48 YEARS AGO: Apollo 11 Crew of Armstrong, Aldrin and Collins Launched Toward the Moon

By  //  July 16, 2017

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FROM KSC July 16, 1969 at 9:32 a.m.

On July 16, 1969 at 9:32 a.m. Eastern Time, the Apollo 11 crew of Armstrong, Aldrin, and Collins launched toward the Moon.

On July 16, 1969 at 9:32 a.m. Eastern Time, the Apollo 11 crew of Armstrong, Aldrin, and Collins launched toward the Moon. (NASA image)

BREVARD COUNTY • KENNEDY SPACE CENTER, FLORIDA – On July 16, 1969 at 9:32 a.m. Eastern Time, the Apollo 11 crew of Armstrong, Aldrin, and Collins launched toward the Moon.

The astronauts were not the only payload atop the Saturn V rocket. Many earthly objects were brought along on their historic trip to the Moon.

The majority of the cargo was packed for practicality: food packets, survival knives, water containers and de-salination kits, and spacesuits suits. Other items were packed in the spirit of scientific discovery: cameras, thermometers, bags for sample collection, and other experiments.

Some items were brought to the Moon specifically so they could be returned to Earth.

ARMSTRONG-FOOTPRINT-580-1

The most famous thing left on the Moon by Apollo 11 is not a piece of memorabilia. It is the footprint of Neil Armstrong, the small step that represented humanity’s “one giant leap.” (NASA image)

For example, a piece of wood from the Wright Flyer was brought to the Moon and back. Other items were brought to the Moon with the intent of leaving them on the lunar surface – for example the American flag.

However, the Apollo 11 astronauts brought a few other items of memorabilia to leave on the Moon. These included: a gold olive leaf pin, medals commemorating cosmonauts lost in space, the mission patch from Apollo 11, a commemorative plaque, and a silicon disc holding messages of goodwill.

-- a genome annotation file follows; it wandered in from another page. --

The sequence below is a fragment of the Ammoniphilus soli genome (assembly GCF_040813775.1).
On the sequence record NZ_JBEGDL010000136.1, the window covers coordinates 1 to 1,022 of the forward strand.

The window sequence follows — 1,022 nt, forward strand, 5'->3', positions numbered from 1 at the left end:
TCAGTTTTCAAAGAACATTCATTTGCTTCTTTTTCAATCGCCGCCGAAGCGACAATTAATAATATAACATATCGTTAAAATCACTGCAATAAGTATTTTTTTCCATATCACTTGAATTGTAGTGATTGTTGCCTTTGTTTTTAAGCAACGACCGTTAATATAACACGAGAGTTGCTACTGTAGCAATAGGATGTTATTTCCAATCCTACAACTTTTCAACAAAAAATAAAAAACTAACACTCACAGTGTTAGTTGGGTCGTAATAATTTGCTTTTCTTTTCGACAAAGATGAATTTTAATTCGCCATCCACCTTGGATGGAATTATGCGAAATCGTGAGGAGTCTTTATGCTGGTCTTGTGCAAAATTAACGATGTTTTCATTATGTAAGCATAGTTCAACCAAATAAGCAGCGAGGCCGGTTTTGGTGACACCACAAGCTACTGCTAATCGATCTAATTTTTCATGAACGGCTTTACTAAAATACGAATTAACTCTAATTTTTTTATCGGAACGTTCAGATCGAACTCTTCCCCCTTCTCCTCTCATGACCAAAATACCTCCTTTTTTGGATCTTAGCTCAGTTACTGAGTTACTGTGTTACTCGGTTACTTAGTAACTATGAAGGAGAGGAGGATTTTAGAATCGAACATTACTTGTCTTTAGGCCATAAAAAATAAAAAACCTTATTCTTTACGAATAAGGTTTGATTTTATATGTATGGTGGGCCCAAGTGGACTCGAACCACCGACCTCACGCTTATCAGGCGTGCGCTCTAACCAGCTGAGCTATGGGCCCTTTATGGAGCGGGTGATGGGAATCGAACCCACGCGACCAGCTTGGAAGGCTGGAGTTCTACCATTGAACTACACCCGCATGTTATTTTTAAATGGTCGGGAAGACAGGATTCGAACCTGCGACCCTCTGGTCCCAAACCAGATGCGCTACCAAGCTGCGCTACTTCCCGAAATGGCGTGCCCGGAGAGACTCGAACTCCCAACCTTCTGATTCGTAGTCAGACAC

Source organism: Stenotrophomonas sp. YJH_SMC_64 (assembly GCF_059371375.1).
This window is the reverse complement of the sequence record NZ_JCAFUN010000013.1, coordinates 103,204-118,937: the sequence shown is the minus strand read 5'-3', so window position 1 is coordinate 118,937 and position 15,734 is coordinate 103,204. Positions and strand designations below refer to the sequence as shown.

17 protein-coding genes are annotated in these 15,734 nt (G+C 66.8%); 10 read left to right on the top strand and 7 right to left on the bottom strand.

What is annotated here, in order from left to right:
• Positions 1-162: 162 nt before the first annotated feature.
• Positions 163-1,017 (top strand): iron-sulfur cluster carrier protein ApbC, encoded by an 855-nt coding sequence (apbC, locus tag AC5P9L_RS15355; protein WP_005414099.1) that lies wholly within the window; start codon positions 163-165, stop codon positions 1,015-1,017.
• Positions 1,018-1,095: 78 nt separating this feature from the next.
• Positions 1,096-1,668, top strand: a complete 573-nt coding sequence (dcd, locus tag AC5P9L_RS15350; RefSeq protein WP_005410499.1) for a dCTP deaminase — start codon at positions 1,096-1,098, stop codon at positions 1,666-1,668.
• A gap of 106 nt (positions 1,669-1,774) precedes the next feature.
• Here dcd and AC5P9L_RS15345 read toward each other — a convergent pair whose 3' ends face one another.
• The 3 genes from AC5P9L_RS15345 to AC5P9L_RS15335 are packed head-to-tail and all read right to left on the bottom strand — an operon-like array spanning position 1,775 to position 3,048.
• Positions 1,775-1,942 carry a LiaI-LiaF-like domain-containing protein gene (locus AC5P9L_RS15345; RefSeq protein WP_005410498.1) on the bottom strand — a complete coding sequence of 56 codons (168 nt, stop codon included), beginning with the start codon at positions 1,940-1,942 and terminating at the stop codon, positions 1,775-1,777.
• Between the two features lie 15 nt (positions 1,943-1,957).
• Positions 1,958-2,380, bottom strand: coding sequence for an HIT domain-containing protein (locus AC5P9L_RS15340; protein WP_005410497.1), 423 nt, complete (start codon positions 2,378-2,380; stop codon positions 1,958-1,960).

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This goodwill disc was roughly the size of a 50-cent piece and held messages of goodwill from leaders of 73 countries, including the Queen of England, several previous presidents, and the pope.

The messages were shrunk to 200 times their original size and transferred to the chip through the same process used for making integrated circuits. The most famous thing left on the Moon, however, is not a piece of memorabilia. It is the footprint of Neil Armstrong, the small step that represented humanity’s “one giant leap.”

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Apollo 15 lunar module pilot Jim Irwin salutes the U.S. flag on Aug. 1, 1971. The lunar module, Falcon, is visible on the right. Irwin and mission commander David Scott were among 12 Americans to walk on the moon between July 1969 and December 1972.

Apollo 15 lunar module pilot Jim Irwin salutes the U.S. flag on Aug. 1, 1971. The lunar module, Falcon, is visible on the right. Irwin and mission commander David Scott were among 12 Americans to walk on the moon between July 1969 and December 1972.

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